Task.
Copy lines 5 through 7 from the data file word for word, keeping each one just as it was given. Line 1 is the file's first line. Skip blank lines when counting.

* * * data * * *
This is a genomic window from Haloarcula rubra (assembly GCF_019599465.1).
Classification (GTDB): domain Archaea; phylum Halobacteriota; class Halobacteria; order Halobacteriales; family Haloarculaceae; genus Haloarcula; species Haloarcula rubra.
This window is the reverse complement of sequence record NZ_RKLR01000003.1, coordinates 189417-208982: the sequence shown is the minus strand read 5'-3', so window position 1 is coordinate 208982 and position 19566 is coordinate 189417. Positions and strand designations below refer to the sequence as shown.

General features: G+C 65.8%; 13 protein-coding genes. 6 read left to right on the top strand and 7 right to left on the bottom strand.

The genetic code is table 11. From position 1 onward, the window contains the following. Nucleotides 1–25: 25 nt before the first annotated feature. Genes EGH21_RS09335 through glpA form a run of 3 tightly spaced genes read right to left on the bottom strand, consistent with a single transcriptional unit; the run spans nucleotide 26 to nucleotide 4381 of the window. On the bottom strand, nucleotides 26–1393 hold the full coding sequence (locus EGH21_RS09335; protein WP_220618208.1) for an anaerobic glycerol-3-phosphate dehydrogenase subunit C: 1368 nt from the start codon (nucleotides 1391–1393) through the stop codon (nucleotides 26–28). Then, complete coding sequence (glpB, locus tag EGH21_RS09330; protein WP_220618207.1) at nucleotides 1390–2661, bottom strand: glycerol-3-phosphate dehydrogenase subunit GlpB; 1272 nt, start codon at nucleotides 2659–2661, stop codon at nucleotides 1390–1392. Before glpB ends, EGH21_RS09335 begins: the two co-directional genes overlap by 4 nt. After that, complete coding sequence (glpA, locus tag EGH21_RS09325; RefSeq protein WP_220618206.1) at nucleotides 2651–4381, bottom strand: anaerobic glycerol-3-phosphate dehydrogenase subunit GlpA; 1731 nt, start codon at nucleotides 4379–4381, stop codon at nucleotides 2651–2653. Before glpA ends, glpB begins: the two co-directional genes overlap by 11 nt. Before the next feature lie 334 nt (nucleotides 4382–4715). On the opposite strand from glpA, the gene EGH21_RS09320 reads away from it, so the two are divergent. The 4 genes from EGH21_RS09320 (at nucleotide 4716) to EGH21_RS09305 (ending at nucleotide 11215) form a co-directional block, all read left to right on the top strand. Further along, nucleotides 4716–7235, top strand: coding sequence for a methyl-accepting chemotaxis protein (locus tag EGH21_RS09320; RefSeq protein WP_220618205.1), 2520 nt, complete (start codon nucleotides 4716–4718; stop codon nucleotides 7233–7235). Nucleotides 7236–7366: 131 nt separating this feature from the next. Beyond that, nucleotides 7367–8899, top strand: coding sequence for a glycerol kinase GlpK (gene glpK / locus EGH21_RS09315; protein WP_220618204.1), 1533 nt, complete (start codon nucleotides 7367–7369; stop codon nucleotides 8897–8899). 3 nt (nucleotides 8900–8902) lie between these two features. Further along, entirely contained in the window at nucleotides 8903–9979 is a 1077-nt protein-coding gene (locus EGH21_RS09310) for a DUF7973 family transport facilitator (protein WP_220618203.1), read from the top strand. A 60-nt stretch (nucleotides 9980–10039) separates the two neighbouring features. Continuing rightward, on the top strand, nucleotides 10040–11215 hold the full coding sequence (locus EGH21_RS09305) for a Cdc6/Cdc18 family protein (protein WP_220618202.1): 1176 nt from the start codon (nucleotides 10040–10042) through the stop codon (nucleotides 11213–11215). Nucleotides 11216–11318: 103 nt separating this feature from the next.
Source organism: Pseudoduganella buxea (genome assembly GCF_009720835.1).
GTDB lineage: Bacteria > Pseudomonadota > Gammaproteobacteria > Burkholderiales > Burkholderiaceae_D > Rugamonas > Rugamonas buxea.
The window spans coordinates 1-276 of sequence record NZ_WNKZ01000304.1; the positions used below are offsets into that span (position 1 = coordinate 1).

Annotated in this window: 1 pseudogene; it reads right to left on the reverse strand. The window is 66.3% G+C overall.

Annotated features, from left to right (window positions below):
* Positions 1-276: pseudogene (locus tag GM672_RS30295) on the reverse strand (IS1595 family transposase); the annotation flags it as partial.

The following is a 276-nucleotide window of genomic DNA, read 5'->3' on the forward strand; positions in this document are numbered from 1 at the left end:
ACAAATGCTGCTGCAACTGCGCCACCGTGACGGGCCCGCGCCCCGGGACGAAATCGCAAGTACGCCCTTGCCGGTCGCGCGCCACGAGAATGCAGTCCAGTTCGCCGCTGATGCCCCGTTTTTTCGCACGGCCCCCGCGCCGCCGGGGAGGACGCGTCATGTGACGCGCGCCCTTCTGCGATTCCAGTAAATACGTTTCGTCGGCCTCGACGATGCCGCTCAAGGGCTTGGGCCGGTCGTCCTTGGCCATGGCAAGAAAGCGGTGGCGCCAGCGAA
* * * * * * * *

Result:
The genetic code is table 11. From position 1 onward, the window contains the following. Nucleotides 1–25: 25 nt before the first annotated feature. Genes EGH21_RS09335 through glpA form a run of 3 tightly spaced genes read right to left on the bottom strand, consistent with a single transcriptional unit; the run spans nucleotide 26 to nucleotide 4381 of the window. On the bottom strand, nucleotides 26–1393 hold the full coding sequence (locus EGH21_RS09335; protein WP_220618208.1) for an anaerobic glycerol-3-phosphate dehydrogenase subunit C: 1368 nt from the start codon (nucleotides 1391–1393) through the stop codon (nucleotides 26–28). Then, complete coding sequence (glpB, locus tag EGH21_RS09330; protein WP_220618207.1) at nucleotides 1390–2661, bottom strand: glycerol-3-phosphate dehydrogenase subunit GlpB; 1272 nt, start codon at nucleotides 2659–2661, stop codon at nucleotides 1390–1392. Before glpB ends, EGH21_RS09335 begins: the two co-directional genes overlap by 4 nt. After that, complete coding sequence (glpA, locus tag EGH21_RS09325; RefSeq protein WP_220618206.1) at nucleotides 2651–4381, bottom strand: anaerobic glycerol-3-phosphate dehydrogenase subunit GlpA; 1731 nt, start codon at nucleotides 4379–4381, stop codon at nucleotides 2651–2653. Before glpA ends, glpB begins: the two co-directional genes overlap by 11 nt. Before the next feature lie 334 nt (nucleotides 4382–4715). On the opposite strand from glpA, the gene EGH21_RS09320 reads away from it, so the two are divergent. The 4 genes from EGH21_RS09320 (at nucleotide 4716) to EGH21_RS09305 (ending at nucleotide 11215) form a co-directional block, all read left to right on the top strand. Further along, nucleotides 4716–7235, top strand: coding sequence for a methyl-accepting chemotaxis protein (locus tag EGH21_RS09320; RefSeq protein WP_220618205.1), 2520 nt, complete (start codon nucleotides 4716–4718; stop codon nucleotides 7233–7235). Nucleotides 7236–7366: 131 nt separating this feature from the next. Beyond that, nucleotides 7367–8899, top strand: coding sequence for a glycerol kinase GlpK (gene glpK / locus EGH21_RS09315; protein WP_220618204.1), 1533 nt, complete (start codon nucleotides 7367–7369; stop codon nucleotides 8897–8899). 3 nt (nucleotides 8900–8902) lie between these two features. Further along, entirely contained in the window at nucleotides 8903–9979 is a 1077-nt protein-coding gene (locus EGH21_RS09310) for a DUF7973 family transport facilitator (protein WP_220618203.1), read from the top strand. A 60-nt stretch (nucleotides 9980–10039) separates the two neighbouring features. Continuing rightward, on the top strand, nucleotides 10040–11215 hold the full coding sequence (locus EGH21_RS09305) for a Cdc6/Cdc18 family protein (protein WP_220618202.1): 1176 nt from the start codon (nucleotides 10040–10042) through the stop codon (nucleotides 11213–11215). Nucleotides 11216–11318: 103 nt separating this feature from the next.
Source organism: Pseudoduganella buxea (genome assembly GCF_009720835.1).
GTDB lineage: Bacteria > Pseudomonadota > Gammaproteobacteria > Burkholderiales > Burkholderiaceae_D > Rugamonas > Rugamonas buxea.